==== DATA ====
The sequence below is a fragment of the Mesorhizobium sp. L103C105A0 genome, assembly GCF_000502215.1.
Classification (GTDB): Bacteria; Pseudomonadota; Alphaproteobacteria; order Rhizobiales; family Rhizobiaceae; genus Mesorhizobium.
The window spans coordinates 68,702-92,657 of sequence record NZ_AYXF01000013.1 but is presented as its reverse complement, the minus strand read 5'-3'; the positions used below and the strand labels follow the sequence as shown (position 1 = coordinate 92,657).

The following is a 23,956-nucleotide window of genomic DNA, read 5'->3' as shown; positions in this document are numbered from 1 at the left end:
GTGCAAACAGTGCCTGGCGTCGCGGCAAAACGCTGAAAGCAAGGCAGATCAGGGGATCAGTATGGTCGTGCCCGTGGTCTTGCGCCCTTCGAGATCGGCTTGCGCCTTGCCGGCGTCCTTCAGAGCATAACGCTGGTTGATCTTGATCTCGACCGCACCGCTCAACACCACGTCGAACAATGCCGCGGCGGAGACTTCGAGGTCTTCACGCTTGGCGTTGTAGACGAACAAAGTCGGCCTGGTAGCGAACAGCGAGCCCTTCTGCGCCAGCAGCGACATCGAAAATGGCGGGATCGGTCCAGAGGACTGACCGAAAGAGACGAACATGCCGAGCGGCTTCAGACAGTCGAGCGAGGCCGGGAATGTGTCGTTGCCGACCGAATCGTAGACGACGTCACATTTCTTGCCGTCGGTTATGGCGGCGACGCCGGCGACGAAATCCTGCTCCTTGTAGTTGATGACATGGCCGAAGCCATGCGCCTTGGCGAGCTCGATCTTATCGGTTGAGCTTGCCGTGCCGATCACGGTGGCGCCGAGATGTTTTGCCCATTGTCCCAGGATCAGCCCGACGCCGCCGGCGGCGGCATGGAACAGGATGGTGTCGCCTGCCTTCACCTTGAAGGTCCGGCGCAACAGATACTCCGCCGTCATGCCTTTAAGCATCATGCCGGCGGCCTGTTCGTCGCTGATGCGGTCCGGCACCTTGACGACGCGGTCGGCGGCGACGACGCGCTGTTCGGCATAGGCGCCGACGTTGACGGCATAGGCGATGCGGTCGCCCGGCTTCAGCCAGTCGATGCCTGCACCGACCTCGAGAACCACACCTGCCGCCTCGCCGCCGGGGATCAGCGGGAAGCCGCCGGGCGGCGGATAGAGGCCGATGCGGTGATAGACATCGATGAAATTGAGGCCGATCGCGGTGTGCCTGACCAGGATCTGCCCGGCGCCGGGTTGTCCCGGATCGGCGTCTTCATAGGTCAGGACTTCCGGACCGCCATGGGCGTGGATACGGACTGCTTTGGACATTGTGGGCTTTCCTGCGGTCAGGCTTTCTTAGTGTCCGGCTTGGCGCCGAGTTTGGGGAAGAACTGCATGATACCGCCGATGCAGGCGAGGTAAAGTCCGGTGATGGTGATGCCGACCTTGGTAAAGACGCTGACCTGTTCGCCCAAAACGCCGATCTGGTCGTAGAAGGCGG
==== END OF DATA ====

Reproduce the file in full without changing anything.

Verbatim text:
The sequence below is a fragment of the Mesorhizobium sp. L103C105A0 genome, assembly GCF_000502215.1.
Classification (GTDB): Bacteria; Pseudomonadota; Alphaproteobacteria; order Rhizobiales; family Rhizobiaceae; genus Mesorhizobium.
The window spans coordinates 68,702-92,657 of sequence record NZ_AYXF01000013.1 but is presented as its reverse complement, the minus strand read 5'-3'; the positions used below and the strand labels follow the sequence as shown (position 1 = coordinate 92,657).

The following is a 23,956-nucleotide window of genomic DNA, read 5'->3' as shown; positions in this document are numbered from 1 at the left end:
GTGCAAACAGTGCCTGGCGTCGCGGCAAAACGCTGAAAGCAAGGCAGATCAGGGGATCAGTATGGTCGTGCCCGTGGTCTTGCGCCCTTCGAGATCGGCTTGCGCCTTGCCGGCGTCCTTCAGAGCATAACGCTGGTTGATCTTGATCTCGACCGCACCGCTCAACACCACGTCGAACAATGCCGCGGCGGAGACTTCGAGGTCTTCACGCTTGGCGTTGTAGACGAACAAAGTCGGCCTGGTAGCGAACAGCGAGCCCTTCTGCGCCAGCAGCGACATCGAAAATGGCGGGATCGGTCCAGAGGACTGACCGAAAGAGACGAACATGCCGAGCGGCTTCAGACAGTCGAGCGAGGCCGGGAATGTGTCGTTGCCGACCGAATCGTAGACGACGTCACATTTCTTGCCGTCGGTTATGGCGGCGACGCCGGCGACGAAATCCTGCTCCTTGTAGTTGATGACATGGCCGAAGCCATGCGCCTTGGCGAGCTCGATCTTATCGGTTGAGCTTGCCGTGCCGATCACGGTGGCGCCGAGATGTTTTGCCCATTGTCCCAGGATCAGCCCGACGCCGCCGGCGGCGGCATGGAACAGGATGGTGTCGCCTGCCTTCACCTTGAAGGTCCGGCGCAACAGATACTCCGCCGTCATGCCTTTAAGCATCATGCCGGCGGCCTGTTCGTCGCTGATGCGGTCCGGCACCTTGACGACGCGGTCGGCGGCGACGACGCGCTGTTCGGCATAGGCGCCGACGTTGACGGCATAGGCGATGCGGTCGCCCGGCTTCAGCCAGTCGATGCCTGCACCGACCTCGAGAACCACACCTGCCGCCTCGCCGCCGGGGATCAGCGGGAAGCCGCCGGGCGGCGGATAGAGGCCGATGCGGTGATAGACATCGATGAAATTGAGGCCGATCGCGGTGTGCCTGACCAGGATCTGCCCGGCGCCGGGTTGTCCCGGATCGGCGTCTTCATAGGTCAGGACTTCCGGACCGCCATGGGCGTGGATACGGACTGCTTTGGACATTGTGGGCTTTCCTGCGGTCAGGCTTTCTTAGTGTCCGGCTTGGCGCCGAGTTTGGGGAAGAACTGCATGATACCGCCGATGCAGGCGAGGTAAAGTCCGGTGATGGTGATGCCGACCTTGGTAAAGACGCTGACCTGTTCGCCCAAAACGCCGATCTGGTCGTAGAAGGCGG